Black ice at the morning rush

It was the pickup truck time of morning. Winter sun barely pinking in the low east. The air raw. Men in flannel shirts and work boots poking along in the gloom, sipping coffee, already thinking about the far end of the day. In the beds of their trucks: tools and ladders and tarps and lumber and chain; metal things clanking at every bump like loose change in a bucket.

Driving west, I felt it first on the back of my neck, hairs stiffening. Then, my palms flushed and I disconnected from the earth, as if everything were floating, as if the whole world was suddenly lubricated, as if the law of gravity had been turned on its side. Glided up over the crest of a hill, frictionless, weakness on my left side, wondering if my car was having a stroke. Ahead, a sinuous line of red tail lights. I touched my brakes, but barely slowed; an ominous soft rasping noise came up from under the car, the sound of a subpoena sliding across a polished walnut desk.

Ice: clear, thin, and shoulder to shoulder — the mist of the boney black night fallen as frozen skin, rock hard.

My old car sashayed a few times across both lanes, then caught some gravel and clawed itself to a stop.

I stepped out carefully and shuffled up to the guy in front of me; he rolled down his window and a coil of Marlborough smoke curled out.

“What’s goin’ on?” I asked.

“I dunno,” he said.

“Sure is slippery,” I said.

“Some awful,” he said.

I looked way down the road toward the trouble.

“That must be it,” I said.

“That must be it,” he said.

I glided on toward a small clot of men standing with their hands in their pockets and their feet wide apart next to a rusted-out F-150, idling roughly. I had to slide my feet along and weight each step carefully, as if I were very old.

“They got the road closed,” one guy said, as I approached. “Well, not so much closed, as they just don’t want you going through,” he clarified. A subtle difference. No one said much. Heater fans clicked on and we heard the occasional swipe of a wiper blade, clearing mist.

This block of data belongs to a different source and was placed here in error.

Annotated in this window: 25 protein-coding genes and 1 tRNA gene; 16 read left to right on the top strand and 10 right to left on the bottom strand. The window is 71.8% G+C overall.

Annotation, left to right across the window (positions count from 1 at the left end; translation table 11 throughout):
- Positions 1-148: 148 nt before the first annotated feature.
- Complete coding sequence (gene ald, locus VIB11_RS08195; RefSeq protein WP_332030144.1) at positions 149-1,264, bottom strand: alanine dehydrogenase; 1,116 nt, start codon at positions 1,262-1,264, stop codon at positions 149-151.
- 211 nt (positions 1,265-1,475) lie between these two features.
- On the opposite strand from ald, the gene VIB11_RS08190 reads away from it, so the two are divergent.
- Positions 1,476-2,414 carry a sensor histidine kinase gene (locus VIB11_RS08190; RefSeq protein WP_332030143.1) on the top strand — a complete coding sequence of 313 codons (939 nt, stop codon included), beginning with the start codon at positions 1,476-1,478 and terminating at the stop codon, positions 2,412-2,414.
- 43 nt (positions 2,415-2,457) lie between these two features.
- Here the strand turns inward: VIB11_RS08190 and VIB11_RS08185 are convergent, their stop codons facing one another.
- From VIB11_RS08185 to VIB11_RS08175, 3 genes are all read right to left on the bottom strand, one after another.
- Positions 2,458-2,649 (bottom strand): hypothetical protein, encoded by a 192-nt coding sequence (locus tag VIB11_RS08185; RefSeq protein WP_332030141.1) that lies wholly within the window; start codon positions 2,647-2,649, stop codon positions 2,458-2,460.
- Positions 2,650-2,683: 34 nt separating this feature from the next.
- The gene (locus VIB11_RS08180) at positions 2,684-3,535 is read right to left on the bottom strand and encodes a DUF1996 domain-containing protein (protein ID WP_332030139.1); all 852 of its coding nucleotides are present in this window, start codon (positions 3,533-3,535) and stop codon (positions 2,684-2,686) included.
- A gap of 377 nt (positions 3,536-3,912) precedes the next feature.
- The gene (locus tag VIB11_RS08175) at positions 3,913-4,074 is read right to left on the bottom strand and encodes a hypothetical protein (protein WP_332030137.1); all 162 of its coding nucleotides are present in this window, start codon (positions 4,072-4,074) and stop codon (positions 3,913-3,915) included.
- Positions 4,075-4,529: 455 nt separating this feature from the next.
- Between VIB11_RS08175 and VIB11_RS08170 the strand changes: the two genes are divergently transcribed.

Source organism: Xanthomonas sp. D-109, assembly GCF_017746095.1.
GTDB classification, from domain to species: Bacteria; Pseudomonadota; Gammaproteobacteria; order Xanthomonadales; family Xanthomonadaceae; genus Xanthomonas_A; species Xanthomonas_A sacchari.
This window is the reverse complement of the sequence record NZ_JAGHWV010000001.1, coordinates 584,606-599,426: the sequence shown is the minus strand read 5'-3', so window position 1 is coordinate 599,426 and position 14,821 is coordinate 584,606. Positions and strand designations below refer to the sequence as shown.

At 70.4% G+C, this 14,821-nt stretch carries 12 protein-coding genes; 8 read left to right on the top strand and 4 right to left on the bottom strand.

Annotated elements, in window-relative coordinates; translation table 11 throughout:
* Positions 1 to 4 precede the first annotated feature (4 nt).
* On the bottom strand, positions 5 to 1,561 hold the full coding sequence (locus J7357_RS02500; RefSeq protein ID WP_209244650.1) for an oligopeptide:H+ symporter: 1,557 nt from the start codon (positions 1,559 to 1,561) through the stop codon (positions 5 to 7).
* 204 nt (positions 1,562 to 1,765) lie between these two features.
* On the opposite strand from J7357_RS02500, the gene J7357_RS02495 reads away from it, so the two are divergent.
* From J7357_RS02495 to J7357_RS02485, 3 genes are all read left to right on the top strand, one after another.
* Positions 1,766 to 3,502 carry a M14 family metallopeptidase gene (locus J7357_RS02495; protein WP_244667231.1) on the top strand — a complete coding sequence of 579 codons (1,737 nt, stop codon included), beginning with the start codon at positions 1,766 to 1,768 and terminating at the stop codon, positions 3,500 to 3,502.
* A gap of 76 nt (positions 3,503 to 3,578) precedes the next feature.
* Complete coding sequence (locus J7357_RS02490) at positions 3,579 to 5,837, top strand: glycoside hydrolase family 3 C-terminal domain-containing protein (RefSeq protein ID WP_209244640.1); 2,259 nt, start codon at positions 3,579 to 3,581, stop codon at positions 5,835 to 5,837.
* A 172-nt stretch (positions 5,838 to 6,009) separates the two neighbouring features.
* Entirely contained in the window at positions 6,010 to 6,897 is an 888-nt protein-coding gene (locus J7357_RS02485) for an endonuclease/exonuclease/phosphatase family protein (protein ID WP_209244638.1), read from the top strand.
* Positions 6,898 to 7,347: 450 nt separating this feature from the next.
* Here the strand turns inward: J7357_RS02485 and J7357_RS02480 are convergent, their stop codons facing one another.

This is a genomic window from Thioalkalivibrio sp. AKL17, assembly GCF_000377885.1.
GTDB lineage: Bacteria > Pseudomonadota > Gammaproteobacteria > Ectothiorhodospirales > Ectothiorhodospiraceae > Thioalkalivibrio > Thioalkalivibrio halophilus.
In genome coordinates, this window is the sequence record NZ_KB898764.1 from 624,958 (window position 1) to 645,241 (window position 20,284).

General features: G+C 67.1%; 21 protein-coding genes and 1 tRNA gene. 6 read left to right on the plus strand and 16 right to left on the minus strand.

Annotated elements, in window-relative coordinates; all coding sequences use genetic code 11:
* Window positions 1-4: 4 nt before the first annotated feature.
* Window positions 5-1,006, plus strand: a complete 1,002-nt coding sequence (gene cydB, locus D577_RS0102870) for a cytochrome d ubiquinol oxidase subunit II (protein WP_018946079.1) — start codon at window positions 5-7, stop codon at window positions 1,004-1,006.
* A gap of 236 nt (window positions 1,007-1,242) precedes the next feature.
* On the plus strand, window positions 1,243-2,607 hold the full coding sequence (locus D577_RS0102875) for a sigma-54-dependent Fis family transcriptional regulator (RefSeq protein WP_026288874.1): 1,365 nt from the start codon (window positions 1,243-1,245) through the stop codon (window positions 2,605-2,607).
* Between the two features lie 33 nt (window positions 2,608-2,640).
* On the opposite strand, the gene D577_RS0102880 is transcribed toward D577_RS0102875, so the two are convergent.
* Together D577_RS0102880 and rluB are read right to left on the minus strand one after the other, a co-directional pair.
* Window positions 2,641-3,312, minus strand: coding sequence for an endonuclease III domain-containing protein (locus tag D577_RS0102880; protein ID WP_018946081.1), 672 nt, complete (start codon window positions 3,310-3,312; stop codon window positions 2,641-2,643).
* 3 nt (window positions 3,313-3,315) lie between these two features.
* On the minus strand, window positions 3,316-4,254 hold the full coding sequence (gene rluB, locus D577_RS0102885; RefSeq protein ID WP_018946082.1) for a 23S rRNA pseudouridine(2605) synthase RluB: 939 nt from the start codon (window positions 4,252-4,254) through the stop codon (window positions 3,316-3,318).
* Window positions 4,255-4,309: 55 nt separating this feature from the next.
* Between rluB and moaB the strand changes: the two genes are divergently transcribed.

“Some slippery,” the first guy said, as if maybe we’d all forgotten.

A stout guy wearing Carhartt overalls that reeked weakly of kerosene broke free and headed further west toward the trouble. He kept his hands in his pockets and elbows splayed out for balance and puffed vigorously on his pipe as he chugged and slipped down over a little hill in front of us, never moving his feet, but getting shorter all the time. In a few moments, all we saw was his hat.

Ten minutes later, chilled, bored, I followed after the stout man, came upon an idling logging truck at a bend, grabbed a chrome bar and heaved myself up onto the steel-grate running board — happy to be standing on something that didn’t feel alive. The window slid down.

“Slippery,” I said.

“I slid all the way from that pole back there,” the trucker said. “Thought I was going to have to just slump her into the woods, but finally caught the soft shoulder and she just stuck. That guy in the pickup behind me comes up on me and spins right ‘round and smacks the bank. His eyes were big as saucers, but he’s all right.”

“What’s down there?” I asked, pointing toward the curve ahead of us.

“A white Suburban went straight at the curve and just went right over into the woods,” the trucker said. “The cop said no one got hurt and the Suburban wasn’t too bad, but you couldn’t even see it because it was white and there’s snow. I could only tell it happened ’cause there was a tow truck catiwhumpus in the road with a cable snakin’ down over the bankin’. Now we’re just waitin’ on sand.”

We both looked down the empty road toward the curve and the snow bank and the gap in the bank where the guy went straight because with all this ice straight was all there was, no matter how far you cranked the wheel.

“He must have been some scared,” I said.

“I imagine,” the trucker said. “It’s awful slick.”

Shortly, a plow truck came grinding up the hill, real slow and backwards, two sweaty guys ahead of it catching sand out of the hopper with shovels and slinging it expertly to port and starboard, the driver steering by his mirrors and waving toward the sidelines.

The plow truck passed and we all climbed back in and went to work.

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